This is your chance to learn firsthand how the residents of Sderot are coping with the current situation
Former Minister Dr. Uzi Landau, Eretz Nehederet founder, will be accompanying the group - Visit a special lookout point, to fully understand Gaza's proximity to Sderot, Shop in the center of town, thereby supporting the local economy (this is the perfect opportunity to buy food for Shabbat,)Visit the Hesder Yeshiva and see the 500+ student/soldiers continuing to thrive despite the situation, See how the Hesder continues to build on campus, as the ultimate Zionistic response, Tour a kibbutz in the area to see how life goes on despite the attacks
50NISper person, The bus will depart from the Israel Center at 8:30am and return 2:30-3:00pm (summer time)
Register through the Travel Desk (02) 560-9110 Naomi (or 050-725-8392)
The new light train - rakevet kala is not ready yet - but... There is another train which you can take! - Sunday, April 13th, 1:00pm - A wonderful afternoon awaits you at the Jerusalem Botanical Garden as you ride up through the magnificent flowers plants and trees for a guided tour on the train. We will be taken through the many sections where we will see beautiful foliage from a variety of countries throughout the world. When we reach the top, we will tour the hot house. At the conclusion, you may remain on your own until sunset at no extra charge. Don't forget to bring your cameras! Limited to 50 people, so sign up today. 36NIS per person, Register through the Travel Desk (02) 560-9110 Naomi (or 050-725-8392) Shulamit's tiyulim are always treats;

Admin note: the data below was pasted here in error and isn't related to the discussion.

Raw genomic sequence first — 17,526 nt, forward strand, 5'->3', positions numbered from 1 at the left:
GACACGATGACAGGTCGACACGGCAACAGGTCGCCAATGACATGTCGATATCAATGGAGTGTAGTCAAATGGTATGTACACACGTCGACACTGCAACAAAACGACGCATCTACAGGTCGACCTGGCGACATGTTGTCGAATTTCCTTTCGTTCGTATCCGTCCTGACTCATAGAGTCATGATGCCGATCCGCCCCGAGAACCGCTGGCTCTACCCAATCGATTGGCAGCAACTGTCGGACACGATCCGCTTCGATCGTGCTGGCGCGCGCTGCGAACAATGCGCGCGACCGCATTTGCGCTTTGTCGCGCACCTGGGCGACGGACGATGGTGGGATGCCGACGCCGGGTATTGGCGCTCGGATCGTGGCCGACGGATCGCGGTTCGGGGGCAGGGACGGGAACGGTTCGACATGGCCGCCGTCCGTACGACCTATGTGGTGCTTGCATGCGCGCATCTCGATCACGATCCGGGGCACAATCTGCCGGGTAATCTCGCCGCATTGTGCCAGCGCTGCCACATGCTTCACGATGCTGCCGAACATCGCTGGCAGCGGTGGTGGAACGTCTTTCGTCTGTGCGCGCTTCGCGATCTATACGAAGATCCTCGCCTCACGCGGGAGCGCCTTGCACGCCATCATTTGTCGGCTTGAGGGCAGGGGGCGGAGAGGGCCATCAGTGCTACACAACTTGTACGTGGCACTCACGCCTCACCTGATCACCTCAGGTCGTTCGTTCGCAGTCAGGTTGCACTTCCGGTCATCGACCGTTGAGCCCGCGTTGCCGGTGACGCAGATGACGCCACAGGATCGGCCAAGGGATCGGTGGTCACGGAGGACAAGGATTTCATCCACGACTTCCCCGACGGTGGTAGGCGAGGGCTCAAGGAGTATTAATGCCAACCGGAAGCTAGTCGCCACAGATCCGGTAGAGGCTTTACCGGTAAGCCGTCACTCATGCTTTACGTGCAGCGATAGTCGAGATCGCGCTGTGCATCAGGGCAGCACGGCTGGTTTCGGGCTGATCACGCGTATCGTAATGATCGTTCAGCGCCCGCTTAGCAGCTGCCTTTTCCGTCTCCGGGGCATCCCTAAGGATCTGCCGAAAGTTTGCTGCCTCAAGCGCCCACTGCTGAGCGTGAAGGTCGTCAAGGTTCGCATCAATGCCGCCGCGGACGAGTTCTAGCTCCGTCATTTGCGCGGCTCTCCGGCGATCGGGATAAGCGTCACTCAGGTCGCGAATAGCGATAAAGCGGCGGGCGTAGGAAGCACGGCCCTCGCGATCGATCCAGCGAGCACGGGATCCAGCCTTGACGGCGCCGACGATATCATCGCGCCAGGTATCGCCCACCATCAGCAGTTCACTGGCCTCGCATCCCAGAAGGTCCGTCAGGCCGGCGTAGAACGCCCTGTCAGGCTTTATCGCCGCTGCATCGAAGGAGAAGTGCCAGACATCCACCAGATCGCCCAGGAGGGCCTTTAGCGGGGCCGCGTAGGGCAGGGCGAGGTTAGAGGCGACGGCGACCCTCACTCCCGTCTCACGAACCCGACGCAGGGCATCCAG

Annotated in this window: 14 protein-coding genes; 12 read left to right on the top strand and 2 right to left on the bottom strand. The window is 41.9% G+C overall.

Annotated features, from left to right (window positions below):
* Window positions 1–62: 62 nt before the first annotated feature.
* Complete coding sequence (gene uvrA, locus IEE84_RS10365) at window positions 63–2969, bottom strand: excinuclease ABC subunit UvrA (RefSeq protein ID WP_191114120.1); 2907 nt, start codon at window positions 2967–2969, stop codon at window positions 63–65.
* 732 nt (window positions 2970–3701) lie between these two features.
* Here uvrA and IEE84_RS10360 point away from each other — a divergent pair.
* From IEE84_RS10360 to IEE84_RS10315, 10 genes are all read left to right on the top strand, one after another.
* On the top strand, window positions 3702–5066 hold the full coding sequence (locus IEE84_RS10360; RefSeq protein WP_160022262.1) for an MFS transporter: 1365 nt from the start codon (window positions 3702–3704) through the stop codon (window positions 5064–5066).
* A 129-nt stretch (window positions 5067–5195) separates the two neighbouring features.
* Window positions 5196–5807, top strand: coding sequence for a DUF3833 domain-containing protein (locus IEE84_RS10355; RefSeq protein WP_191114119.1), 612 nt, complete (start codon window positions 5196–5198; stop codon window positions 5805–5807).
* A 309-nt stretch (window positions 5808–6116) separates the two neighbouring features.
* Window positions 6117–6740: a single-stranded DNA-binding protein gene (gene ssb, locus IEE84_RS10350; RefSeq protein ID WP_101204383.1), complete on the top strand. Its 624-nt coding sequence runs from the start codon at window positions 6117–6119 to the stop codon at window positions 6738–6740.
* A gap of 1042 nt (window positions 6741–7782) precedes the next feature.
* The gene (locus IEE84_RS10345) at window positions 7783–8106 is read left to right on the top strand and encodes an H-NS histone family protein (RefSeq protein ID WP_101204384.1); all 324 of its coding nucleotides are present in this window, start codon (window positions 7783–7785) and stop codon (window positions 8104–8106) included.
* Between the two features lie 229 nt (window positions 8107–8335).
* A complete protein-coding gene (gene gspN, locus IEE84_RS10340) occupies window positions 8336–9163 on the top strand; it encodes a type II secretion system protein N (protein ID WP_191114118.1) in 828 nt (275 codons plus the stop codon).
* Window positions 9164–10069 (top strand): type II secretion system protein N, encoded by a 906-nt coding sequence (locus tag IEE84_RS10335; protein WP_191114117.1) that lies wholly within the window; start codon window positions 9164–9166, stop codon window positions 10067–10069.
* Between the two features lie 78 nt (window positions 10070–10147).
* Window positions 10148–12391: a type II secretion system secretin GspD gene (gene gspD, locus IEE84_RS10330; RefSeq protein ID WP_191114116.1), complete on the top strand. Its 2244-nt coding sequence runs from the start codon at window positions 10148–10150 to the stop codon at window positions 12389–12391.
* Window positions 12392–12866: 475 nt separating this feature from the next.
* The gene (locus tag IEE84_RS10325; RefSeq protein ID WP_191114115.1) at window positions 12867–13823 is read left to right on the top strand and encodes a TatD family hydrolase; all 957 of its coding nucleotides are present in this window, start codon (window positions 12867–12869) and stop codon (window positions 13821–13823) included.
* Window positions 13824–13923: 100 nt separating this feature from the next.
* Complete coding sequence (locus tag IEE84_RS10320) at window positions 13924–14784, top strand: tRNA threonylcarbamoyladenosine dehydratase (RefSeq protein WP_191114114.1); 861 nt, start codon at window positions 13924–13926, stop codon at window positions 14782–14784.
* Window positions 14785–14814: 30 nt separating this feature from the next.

Come! You will enjoy her delicious sweets!
Purim is behind us, Pesach is around the corner. Guess what's after that? We're going to LAVI - FRI thru TUE, June 6-10 Join us!
Travel Deal Israel - to book a hotel or rent a car in Israel:
TravelDeal Israel - 052-312 6006 or 02 659 8916 - Toll free in the US 1-866-376-6716
Call now for our lowest rates on hotels throughout the country
The Back Page of TT806
The Avrom Silver Jerusalem College for Adults - Dean, Rabbi Sholom Gold, is the educational component of the Seymour J. Abrams Orthodox Union Jerusalem World Center and incorporates all the classes & lectures of the OU Israel Center.
"Regular" IC classes & lectures - Life members - free, 25NIS members, 30NIS non- members
No one will be turned away for inability to pay. Membership 250NIS couple, 180NIS single.
Programs of the Center are partially funded by the Jewish Agency for Israel
Schedule for WED 19 Adar B' (March 26) to Erev Shabbat, 28 Adar B' (April 4)
Wednesday, March 26th - 19 Adar Bet
9:00am Dr. Avivah Gottlieb-Zornberg with Parshat HaShavua
9:20am Current Halachic Issues Rabbi Macy Gordon
10:45am Parshat HaShavua Rabbi Yosef Wolicki
various Shiur/Divrei Torah while you fold
12:30pm VIDEO in the LIBRARY - Pearl Borow - Discovering the Woman of Valor
12:30pm Ongoing CHI-KONG class (call Avi Hirsch 050-767-1722)
2:30pm Women's Beit Midrash - Pearl Borow
7:30pm Rabbi Chaim Eisen
Thursday, March 27th - 20 Adar Bet
11:00am to 12:50pm Torah Secrets - Dr. Hayim Abramson
various times Shiur/Divrei Torah while you fold
7:30 & 8:30pm Torah Conferencing Network Double-Header:
Video shiurim: Rabbi Yissachar Frand and Rabbi Yisrael Reisman